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First developed in 1904, Ansley Park was the dream of Edwin P. Ansley who along with several prominent businessmen of the time, purchased a large plot of land north of the city from longtime owner George Washington Collier. Ansley envisioned a new motorcar-oriented suburb of wide winding streets and green parks.
Ansley's vision of a gracious, harmonious neighborhood that would be an oasis in the midst of the bustling city of Atlanta lives on today, in great part thanks to the efforts of the Ansley Park Civic Association (APCA) . Since the 1960's, the Association has been an active force in maintaining the neighborhood's integrity, safety, and sense of community.
Show your pride in Ansley Park by sponsoring our new street sign toppers. These small signs sit on top of the city street signs to define the neighborhood’s boundaries and celebrate its history. All contributors will be recognized in Ansleyphile and invited to an unveiling event in McClatchey Park.
Forty intersections require street sign toppers, and we’ll raise funds up front for an additional 35 to replace any that become damaged or go missing and for other program expenses.
Choose a sponsorship level:
Bronze $150 for one topper
Silver $300 for two toppers
Gold $450 for three toppers
Platinum $600 for four toppers
To donate, click here and select Sponsor a Topper. (Under Comment, indicate how you would like your name listed in the Ansleyphile.)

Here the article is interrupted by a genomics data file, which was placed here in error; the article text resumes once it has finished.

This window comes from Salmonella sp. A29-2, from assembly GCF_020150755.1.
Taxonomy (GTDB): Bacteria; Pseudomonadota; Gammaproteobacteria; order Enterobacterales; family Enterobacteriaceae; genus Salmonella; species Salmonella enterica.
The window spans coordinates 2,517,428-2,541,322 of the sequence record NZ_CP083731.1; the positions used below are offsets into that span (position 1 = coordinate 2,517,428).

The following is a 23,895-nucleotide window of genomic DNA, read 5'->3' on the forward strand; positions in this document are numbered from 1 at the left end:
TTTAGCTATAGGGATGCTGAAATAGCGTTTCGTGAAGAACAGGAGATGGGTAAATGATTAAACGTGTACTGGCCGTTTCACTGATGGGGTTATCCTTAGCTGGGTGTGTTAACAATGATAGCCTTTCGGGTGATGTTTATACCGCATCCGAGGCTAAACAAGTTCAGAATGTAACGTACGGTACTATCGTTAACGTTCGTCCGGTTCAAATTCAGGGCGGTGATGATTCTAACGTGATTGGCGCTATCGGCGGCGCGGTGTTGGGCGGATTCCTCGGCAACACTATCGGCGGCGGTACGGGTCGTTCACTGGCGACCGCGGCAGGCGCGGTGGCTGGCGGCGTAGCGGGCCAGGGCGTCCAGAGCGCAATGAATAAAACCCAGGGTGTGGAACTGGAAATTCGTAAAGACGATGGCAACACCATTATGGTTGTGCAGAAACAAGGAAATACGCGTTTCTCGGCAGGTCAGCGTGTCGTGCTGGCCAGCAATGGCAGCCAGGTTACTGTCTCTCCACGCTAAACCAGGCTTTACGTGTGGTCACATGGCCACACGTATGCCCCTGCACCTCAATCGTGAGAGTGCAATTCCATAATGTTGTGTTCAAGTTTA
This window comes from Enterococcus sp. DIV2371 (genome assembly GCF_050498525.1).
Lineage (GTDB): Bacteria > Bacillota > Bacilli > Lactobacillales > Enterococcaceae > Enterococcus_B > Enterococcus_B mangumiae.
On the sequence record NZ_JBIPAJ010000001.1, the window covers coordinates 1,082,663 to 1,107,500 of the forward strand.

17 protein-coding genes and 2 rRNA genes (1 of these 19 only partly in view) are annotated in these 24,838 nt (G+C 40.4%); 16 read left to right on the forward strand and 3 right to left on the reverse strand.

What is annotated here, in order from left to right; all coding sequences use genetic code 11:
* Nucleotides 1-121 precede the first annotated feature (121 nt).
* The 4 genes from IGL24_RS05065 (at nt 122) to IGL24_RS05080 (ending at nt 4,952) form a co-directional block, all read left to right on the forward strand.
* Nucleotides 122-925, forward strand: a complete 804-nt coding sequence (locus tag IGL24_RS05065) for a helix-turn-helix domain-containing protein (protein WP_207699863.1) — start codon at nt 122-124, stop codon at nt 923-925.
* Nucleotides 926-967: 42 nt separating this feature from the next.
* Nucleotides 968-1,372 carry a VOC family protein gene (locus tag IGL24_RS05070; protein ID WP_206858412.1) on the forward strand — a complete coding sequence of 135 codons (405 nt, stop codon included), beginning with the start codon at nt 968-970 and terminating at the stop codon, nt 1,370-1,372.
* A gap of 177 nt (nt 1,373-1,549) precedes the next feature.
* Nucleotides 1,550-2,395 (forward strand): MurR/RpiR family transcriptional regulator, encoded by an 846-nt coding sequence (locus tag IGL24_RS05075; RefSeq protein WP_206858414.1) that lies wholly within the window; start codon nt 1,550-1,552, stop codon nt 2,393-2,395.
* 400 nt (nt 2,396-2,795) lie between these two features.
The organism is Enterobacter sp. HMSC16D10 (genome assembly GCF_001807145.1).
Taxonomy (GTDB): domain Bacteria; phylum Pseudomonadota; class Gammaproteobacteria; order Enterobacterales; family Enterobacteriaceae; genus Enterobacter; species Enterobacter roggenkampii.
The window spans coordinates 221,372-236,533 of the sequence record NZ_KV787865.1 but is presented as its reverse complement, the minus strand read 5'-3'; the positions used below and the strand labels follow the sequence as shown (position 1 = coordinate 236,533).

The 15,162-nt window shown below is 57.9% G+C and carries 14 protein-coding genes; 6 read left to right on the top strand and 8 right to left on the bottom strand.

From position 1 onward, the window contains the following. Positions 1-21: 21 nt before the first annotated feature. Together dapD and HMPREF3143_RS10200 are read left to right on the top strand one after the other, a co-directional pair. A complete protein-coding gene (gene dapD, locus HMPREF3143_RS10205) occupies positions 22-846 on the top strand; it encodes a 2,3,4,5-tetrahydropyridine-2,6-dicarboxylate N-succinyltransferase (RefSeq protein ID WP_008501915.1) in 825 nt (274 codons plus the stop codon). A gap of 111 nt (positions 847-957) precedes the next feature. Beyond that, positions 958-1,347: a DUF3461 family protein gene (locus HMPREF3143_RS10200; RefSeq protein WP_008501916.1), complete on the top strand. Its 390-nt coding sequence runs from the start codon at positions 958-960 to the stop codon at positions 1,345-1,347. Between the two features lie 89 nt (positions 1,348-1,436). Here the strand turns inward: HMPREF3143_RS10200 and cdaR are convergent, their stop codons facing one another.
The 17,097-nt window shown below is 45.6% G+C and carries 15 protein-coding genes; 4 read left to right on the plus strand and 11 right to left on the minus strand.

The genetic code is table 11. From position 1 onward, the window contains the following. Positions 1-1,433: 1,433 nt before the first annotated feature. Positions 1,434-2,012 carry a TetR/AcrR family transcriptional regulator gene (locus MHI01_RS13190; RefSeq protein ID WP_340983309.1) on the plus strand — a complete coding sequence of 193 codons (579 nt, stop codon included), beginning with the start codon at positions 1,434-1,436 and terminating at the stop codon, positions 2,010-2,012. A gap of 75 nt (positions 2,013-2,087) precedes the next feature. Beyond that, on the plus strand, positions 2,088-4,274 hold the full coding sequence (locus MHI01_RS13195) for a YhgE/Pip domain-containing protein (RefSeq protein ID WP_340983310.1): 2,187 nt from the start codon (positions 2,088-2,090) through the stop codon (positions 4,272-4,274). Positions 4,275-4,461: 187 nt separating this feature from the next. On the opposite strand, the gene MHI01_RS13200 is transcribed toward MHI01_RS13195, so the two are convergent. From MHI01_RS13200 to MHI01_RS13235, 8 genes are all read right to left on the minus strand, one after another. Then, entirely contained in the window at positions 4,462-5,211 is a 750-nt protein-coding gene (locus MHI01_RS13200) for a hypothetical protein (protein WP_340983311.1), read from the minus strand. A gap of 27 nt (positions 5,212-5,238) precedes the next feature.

Email email@example.com with questions or suggestions.
Questions? Click here for more information.
Join your neighbors for Ansley Park’s Block Party April 22-23!
Get to know your neighbors and/or get to know them better during Ansley Park’s third annual neighborhood-wide block party! Volunteers from several blocks have generously offered to organize and host a party. Please click below to see if your block is participating. Not all blocks had someone volunteer to host.
The city is in the process of a complete rewrite of the zoning code. The rewrite has the potential to change what you and your neighbor can and can't build on a lot. If you've ever been frustrated by the land development code's confusing mix of setbacks, lot coverages, maximum building heights, fence heights, and carriage house requirements, now is the time! The city has proposed an all new way to zone lots called zoning strings. Zoning strings enable individual lots to have more tailored development outcomes and is concerned more with the form of the building than with its use. This focus on form could open the neighborhood to a variety of redevelopment opportunities such as neighborhood scale commercial establishments.
Get involved by attending workshops in person or virtually. The workshop will focus on city-wide alternatives to the current code. Click here for the workshop schedule.